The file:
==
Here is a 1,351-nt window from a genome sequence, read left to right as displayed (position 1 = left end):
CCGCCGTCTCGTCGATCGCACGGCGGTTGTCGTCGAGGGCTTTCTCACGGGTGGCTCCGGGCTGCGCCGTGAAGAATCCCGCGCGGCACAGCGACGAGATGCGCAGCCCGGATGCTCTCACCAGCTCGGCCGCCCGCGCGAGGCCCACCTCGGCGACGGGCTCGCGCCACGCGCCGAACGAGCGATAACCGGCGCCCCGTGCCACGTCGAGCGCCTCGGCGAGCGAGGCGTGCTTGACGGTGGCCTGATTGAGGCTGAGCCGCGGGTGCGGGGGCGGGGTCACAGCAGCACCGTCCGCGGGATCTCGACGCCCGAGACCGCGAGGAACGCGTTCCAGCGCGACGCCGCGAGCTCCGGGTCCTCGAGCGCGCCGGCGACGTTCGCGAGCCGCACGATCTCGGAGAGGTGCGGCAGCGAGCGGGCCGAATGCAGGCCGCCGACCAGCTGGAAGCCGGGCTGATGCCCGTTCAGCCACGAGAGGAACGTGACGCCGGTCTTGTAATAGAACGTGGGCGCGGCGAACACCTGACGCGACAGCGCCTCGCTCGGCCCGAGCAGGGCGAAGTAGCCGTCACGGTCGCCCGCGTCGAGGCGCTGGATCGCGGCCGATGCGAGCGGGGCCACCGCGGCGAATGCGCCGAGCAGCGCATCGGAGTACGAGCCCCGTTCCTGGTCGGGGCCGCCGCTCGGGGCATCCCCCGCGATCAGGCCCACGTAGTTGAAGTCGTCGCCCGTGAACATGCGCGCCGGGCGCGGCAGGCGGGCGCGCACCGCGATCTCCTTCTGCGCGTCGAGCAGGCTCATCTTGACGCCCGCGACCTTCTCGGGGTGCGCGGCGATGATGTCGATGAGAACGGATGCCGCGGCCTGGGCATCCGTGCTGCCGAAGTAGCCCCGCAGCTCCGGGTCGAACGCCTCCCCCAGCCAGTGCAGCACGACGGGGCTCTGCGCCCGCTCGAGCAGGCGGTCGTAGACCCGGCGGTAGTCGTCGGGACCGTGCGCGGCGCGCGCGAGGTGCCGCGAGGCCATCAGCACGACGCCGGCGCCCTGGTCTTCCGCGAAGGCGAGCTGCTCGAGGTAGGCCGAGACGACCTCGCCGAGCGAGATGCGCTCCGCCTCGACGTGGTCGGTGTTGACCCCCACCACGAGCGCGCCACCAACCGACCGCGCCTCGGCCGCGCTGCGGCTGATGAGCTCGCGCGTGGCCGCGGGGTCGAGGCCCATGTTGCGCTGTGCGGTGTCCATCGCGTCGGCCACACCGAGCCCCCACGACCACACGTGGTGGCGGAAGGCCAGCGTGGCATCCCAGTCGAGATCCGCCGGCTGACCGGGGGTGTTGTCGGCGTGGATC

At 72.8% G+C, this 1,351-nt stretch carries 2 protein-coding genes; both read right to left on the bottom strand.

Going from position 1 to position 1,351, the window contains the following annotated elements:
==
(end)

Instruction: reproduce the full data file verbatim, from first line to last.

Here is a 1,351-nt window from a genome sequence, read left to right as displayed (position 1 = left end):
CCGCCGTCTCGTCGATCGCACGGCGGTTGTCGTCGAGGGCTTTCTCACGGGTGGCTCCGGGCTGCGCCGTGAAGAATCCCGCGCGGCACAGCGACGAGATGCGCAGCCCGGATGCTCTCACCAGCTCGGCCGCCCGCGCGAGGCCCACCTCGGCGACGGGCTCGCGCCACGCGCCGAACGAGCGATAACCGGCGCCCCGTGCCACGTCGAGCGCCTCGGCGAGCGAGGCGTGCTTGACGGTGGCCTGATTGAGGCTGAGCCGCGGGTGCGGGGGCGGGGTCACAGCAGCACCGTCCGCGGGATCTCGACGCCCGAGACCGCGAGGAACGCGTTCCAGCGCGACGCCGCGAGCTCCGGGTCCTCGAGCGCGCCGGCGACGTTCGCGAGCCGCACGATCTCGGAGAGGTGCGGCAGCGAGCGGGCCGAATGCAGGCCGCCGACCAGCTGGAAGCCGGGCTGATGCCCGTTCAGCCACGAGAGGAACGTGACGCCGGTCTTGTAATAGAACGTGGGCGCGGCGAACACCTGACGCGACAGCGCCTCGCTCGGCCCGAGCAGGGCGAAGTAGCCGTCACGGTCGCCCGCGTCGAGGCGCTGGATCGCGGCCGATGCGAGCGGGGCCACCGCGGCGAATGCGCCGAGCAGCGCATCGGAGTACGAGCCCCGTTCCTGGTCGGGGCCGCCGCTCGGGGCATCCCCCGCGATCAGGCCCACGTAGTTGAAGTCGTCGCCCGTGAACATGCGCGCCGGGCGCGGCAGGCGGGCGCGCACCGCGATCTCCTTCTGCGCGTCGAGCAGGCTCATCTTGACGCCCGCGACCTTCTCGGGGTGCGCGGCGATGATGTCGATGAGAACGGATGCCGCGGCCTGGGCATCCGTGCTGCCGAAGTAGCCCCGCAGCTCCGGGTCGAACGCCTCCCCCAGCCAGTGCAGCACGACGGGGCTCTGCGCCCGCTCGAGCAGGCGGTCGTAGACCCGGCGGTAGTCGTCGGGACCGTGCGCGGCGCGCGCGAGGTGCCGCGAGGCCATCAGCACGACGCCGGCGCCCTGGTCTTCCGCGAAGGCGAGCTGCTCGAGGTAGGCCGAGACGACCTCGCCGAGCGAGATGCGCTCCGCCTCGACGTGGTCGGTGTTGACCCCCACCACGAGCGCGCCACCAACCGACCGCGCCTCGGCCGCGCTGCGGCTGATGAGCTCGCGCGTGGCCGCGGGGTCGAGGCCCATGTTGCGCTGTGCGGTGTCCATCGCGTCGGCCACACCGAGCCCCCACGACCACACGTGGTGGCGGAAGGCCAGCGTGGCATCCCAGTCGAGATCCGCCGGCTGACCGGGGGTGTTGTCGGCGTGGATC

At 72.8% G+C, this 1,351-nt stretch carries 2 protein-coding genes; both read right to left on the bottom strand.

Going from position 1 to position 1,351, the window contains the following annotated elements: